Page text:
And what prevents a lot of people from being Leaders is the fear of failure, and fear of accountability for decisions. Like most things in nature (water, electricity, etc…) the path of least resistance is often taken, and this exists within human nature as well. It’s so much more easier to point out problems, or delegate the decision up, rather than to make the decision yourself. Because if that decision doesn’t work out, hey you at least did your job, so you can sleep at night knowing that it wasn’t your fault.

Leaders aren’t afraid to make decisions. Ok, maybe in some cases they are – but they’re willing to make them, and that’s the key.

So is there a moral to all this? Not really; not everyone is a Leader, and that’s fine. But at least accept that you aren’t if you’re not one, and support those who are.

Darth Sidious

Leaders Don’t Need to Lead – they just point the way… November 7, 2007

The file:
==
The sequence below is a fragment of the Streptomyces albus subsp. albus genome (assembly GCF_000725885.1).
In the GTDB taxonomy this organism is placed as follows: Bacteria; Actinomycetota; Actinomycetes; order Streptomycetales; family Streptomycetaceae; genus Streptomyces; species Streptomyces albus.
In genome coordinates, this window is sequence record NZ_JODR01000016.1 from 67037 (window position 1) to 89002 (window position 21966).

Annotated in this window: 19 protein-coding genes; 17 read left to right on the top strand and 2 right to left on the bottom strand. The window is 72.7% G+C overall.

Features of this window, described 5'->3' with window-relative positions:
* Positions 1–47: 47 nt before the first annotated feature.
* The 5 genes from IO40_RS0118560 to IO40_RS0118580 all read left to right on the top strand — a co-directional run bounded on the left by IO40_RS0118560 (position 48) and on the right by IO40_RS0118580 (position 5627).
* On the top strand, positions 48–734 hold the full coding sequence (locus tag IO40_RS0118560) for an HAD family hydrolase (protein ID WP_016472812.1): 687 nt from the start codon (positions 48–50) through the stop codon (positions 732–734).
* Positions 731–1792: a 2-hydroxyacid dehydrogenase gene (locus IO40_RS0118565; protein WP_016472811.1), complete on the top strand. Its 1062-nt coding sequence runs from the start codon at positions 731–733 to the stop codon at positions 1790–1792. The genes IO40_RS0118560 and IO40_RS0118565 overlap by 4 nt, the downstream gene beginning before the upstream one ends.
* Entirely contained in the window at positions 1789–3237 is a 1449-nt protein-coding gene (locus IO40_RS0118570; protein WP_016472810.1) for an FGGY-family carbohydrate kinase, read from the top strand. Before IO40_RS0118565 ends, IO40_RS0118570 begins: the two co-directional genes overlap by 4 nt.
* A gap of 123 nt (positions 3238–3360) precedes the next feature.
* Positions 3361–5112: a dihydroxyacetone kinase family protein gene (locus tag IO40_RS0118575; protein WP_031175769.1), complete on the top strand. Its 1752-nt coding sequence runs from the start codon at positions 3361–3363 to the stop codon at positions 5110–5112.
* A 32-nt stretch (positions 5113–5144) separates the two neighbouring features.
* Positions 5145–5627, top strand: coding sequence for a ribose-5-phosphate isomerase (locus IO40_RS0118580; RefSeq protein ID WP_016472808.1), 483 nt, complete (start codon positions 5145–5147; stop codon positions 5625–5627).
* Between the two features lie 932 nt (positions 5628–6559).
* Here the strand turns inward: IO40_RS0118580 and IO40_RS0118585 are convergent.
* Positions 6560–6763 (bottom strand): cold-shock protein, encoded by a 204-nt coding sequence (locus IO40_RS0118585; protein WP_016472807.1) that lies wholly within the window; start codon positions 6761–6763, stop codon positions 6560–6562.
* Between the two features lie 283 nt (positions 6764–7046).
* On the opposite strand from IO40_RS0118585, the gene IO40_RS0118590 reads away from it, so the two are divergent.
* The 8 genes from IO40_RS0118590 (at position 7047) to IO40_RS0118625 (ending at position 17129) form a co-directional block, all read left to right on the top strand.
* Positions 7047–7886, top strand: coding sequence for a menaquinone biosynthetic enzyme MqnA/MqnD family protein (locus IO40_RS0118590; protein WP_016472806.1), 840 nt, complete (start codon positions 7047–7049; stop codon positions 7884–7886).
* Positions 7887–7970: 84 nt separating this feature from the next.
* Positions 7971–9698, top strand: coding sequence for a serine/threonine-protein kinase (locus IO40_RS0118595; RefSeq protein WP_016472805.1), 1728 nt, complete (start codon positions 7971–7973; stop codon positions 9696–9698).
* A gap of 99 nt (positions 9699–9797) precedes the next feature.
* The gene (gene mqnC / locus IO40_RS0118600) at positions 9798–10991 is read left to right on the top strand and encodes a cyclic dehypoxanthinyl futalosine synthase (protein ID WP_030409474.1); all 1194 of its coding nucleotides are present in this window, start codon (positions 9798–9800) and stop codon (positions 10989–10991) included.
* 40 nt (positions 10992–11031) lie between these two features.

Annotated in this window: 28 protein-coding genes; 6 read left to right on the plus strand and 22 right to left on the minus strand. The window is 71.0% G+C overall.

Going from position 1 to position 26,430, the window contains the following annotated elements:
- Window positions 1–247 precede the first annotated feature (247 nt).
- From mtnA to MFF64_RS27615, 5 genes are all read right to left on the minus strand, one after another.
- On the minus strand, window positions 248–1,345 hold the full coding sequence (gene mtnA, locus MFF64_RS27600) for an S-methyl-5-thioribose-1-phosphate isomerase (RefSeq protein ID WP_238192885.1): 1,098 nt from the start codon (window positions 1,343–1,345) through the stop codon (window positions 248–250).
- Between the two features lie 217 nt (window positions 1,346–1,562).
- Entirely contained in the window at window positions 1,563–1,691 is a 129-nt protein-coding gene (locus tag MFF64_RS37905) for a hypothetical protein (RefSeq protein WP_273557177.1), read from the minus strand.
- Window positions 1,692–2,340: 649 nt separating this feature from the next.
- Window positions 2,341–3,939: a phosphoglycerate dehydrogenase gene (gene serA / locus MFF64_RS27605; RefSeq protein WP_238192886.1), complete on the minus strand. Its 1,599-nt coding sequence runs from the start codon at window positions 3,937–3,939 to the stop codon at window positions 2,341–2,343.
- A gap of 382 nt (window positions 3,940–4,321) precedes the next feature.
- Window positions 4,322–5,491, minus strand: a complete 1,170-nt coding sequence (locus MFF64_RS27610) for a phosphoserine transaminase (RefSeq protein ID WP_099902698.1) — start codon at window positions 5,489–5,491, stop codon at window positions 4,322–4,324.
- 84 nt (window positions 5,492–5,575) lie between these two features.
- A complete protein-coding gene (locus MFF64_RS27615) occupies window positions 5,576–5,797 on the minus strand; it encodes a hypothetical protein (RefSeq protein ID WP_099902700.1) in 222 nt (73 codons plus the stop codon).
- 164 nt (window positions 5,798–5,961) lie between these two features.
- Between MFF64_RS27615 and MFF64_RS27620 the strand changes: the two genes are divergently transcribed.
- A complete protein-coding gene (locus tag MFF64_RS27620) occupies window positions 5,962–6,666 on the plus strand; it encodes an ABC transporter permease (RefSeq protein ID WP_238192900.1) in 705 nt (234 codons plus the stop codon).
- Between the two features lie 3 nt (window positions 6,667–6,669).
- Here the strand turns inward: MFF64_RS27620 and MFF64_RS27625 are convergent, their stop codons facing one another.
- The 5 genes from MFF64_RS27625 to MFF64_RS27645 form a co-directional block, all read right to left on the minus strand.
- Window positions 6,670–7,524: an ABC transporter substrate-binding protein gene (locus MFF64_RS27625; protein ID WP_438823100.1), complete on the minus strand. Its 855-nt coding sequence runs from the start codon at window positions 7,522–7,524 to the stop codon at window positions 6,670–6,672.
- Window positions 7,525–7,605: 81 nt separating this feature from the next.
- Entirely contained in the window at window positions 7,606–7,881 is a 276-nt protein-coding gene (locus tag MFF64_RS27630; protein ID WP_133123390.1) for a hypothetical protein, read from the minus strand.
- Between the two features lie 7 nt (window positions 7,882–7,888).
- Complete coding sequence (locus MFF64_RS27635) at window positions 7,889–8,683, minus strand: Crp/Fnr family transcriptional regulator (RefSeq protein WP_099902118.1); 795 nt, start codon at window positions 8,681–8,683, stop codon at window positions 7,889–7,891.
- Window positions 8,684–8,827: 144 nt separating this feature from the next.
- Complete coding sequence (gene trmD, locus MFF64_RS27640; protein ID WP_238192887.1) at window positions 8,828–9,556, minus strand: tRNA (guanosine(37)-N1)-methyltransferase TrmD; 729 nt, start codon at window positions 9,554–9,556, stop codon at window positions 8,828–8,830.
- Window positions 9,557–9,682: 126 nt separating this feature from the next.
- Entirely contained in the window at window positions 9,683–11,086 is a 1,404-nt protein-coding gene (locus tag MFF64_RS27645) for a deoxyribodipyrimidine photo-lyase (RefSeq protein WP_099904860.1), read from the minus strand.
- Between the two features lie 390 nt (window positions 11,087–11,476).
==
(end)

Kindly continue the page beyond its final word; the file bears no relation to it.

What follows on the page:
Posted by Darth Sidious in Inspirational Quotes, Leadership.
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Leadership isn’t so much of “hey follow me”, but rather pointing out where to go. Have you heard of the saying the blind leading the blind? As a Leader, you don’t want people aimlessly following you regardless of where you go.

Leaders carve out that Vision, point a beacon of light towards the solution, and clear out the path for where people need to go.

If you want to be a leader, or are a leader, make sure your mindset is less “follow me” and more “this is where to go”.

Darth Sidious

Decisions: Don’t ask for Permission November 2, 2007